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Senate Transportation Committee Recap: Transit Consolidation Bill Pulled

Also, a bill from Senator Blakespear to reduce delays for building safer bike lanes along the California coast returns

Note: GJEL Accident Attorneys regularly sponsors coverage on Streetsblog San Francisco and Streetsblog California. Unless noted in the story, GJEL Accident Attorneys is not consulted for the content or editorial direction of the sponsored content.

First things first: a bill from Senator Aisha Wahab (D-Hayward) bill to combine all 27 Bay Area transit agencies was withdrawn by the author before its first hearing, which would have been this afternoon.

While few would deny that the agencies could do a better job coordinating and communicating, S.B. 397 seemed like a longshot, given its icy reception from the transit agencies. Even advocates working on improving collaboration among the agencies have been cautious in their response. But consolidation is a priority for the bill's author, who issued the following statement:

"This is the first effort ever to consolidate the 27 agencies in the nine Bay Area counties. I’m excited that there is a groundswell of support to consolidate. There is no dodging this conversation any further, and I’m working collaboratively with stakeholders and prioritizing residents."

Faster Bike Lanes on the Coast

Two other bills got a hearing at today's Senate Transportation Committee, both bills holdovers from last year's session. One, from Senator Catherine Blakespear (D-Encinitas), seeks to make it easier for cities to avoid endless red tape when they build bike lanes in areas controlled by the Coastal Commission.

The Coastal Commission is on board with S.B. 689, said Blakespear, calling it a "good governance" bill that eliminates repetitive and costly traffic studies for bike lanes that have already been studied and approved.

In areas where the Coastal Commission has a say in what and how roads get built, cities - specifically the city of San Diego, one of the sponsors of the bill - have had to go through an onerous process to amend local coastal zoning before they could add bike lanes, even if it was only a matter of restriping. This, said Moira Topp, representing the city, has led to long and costly delays of between eighteen months to two years.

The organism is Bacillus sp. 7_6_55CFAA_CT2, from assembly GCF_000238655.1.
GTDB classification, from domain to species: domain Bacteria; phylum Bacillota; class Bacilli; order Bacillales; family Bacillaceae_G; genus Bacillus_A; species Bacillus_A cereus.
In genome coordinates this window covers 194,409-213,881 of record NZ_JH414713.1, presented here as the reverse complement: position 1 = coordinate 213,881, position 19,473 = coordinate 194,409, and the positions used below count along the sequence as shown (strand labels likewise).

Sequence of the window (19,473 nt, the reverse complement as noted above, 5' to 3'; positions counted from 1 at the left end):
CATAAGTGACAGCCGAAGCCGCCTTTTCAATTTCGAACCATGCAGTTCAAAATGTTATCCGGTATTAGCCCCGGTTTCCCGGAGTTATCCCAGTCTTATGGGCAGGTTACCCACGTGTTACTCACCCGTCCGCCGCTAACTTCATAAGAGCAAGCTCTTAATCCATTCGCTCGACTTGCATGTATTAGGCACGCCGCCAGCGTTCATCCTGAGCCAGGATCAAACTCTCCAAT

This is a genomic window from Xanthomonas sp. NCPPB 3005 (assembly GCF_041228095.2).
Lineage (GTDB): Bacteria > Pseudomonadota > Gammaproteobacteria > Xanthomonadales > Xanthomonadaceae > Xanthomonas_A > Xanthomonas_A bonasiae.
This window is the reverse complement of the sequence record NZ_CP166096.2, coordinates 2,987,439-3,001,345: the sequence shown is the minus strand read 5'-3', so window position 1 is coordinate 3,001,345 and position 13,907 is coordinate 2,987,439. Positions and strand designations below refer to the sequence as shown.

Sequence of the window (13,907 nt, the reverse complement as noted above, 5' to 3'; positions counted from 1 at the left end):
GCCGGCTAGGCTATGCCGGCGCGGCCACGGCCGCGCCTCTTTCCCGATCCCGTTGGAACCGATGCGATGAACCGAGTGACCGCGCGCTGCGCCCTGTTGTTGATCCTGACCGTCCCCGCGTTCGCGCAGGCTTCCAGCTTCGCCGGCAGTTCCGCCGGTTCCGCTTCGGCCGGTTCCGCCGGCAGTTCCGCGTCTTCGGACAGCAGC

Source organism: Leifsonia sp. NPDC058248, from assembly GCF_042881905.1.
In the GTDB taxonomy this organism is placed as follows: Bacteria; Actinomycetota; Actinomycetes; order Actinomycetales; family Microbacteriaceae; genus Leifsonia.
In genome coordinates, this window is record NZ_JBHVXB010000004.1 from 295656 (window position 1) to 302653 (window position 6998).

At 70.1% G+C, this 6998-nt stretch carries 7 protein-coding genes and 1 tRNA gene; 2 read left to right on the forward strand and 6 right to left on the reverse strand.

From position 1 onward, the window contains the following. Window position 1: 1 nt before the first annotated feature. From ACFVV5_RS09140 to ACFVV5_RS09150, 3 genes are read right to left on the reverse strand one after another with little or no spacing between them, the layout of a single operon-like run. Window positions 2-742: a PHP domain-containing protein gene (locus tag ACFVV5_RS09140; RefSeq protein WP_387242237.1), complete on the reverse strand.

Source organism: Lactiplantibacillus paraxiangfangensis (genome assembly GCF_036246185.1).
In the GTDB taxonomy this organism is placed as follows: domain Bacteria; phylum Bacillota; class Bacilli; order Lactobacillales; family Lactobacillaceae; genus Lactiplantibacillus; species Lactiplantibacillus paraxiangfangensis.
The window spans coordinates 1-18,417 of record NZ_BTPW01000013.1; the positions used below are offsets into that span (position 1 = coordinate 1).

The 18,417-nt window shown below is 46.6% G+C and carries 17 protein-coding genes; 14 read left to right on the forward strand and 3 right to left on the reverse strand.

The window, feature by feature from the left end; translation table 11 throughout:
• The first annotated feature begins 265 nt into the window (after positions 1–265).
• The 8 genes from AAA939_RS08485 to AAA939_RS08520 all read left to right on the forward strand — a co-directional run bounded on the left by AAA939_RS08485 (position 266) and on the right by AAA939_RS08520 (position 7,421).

Vice Chair Roger Niello (R-Rancho Cordova) objected that passing this bill would allow any city that wanted to put in a bike lane to do so without a traffic study. Blakespear had to clarified several times that no, traffic studies are required - the bill would just eliminate duplicate studies, and put the power to improve safety with the local jurisdiction.

Senator Bill Dodd (D-Napa) expressed frustration. "I don't see why you have to even ask the Coastal Commission in the first place," he said.

Senator Brian Dahle (R-Redding) asked what would happen when one city restripes for bike lanes and the next city over doesn't. "That's exactly the point of why we're here," responded Topp. Cities are trying to improve safety for bike riders, but "as soon as you hit the coastal zone, everything slows."

"We are here to help make sure the process is easier, faster, and makes a cohesive network," she said.

BART Inspector General

Meanwhile S.B. 827 from Senator Steven Glazer (D-Orinda), to strengthen the office of BART's Inspector General, got a second chance after failing its first committee vote last year. The office of BART Inspector General was created by Regional Measure 3, which authorized a large budget for the office from toll revenues. But the first IG had trouble getting work started, and they never got a charter to clarify their work scope because the one they proposed was opposed by BART labor unions and never adopted by the BART board.

This bill was supposed to clarify the roles and responsibilities of the IG, but it failed to pass its first committee hearing last April. An even earlier version of the bill was vetoed by Governor Newsom over the unresolved issues. Today, Glazer proposed some amendments that he said should allay concerns from labor organizations about having their collective bargaining agreements undermined.

For its part, a representative from the Amalgamated Transit Union told the Senator, "Thanks for balancing the need to keep the pressure on us, but also take into account how [this bill] impacts workers on the ground. We're about ninety percent there on charter reform; we hope that happens before the first quarter. If so, that would give us a path forward without a bill."

The bill passed 15-0, and is scheduled for a second hearing in the Judiciary Committee on Thursday.

For more details, read the bill's analysis [PDF].

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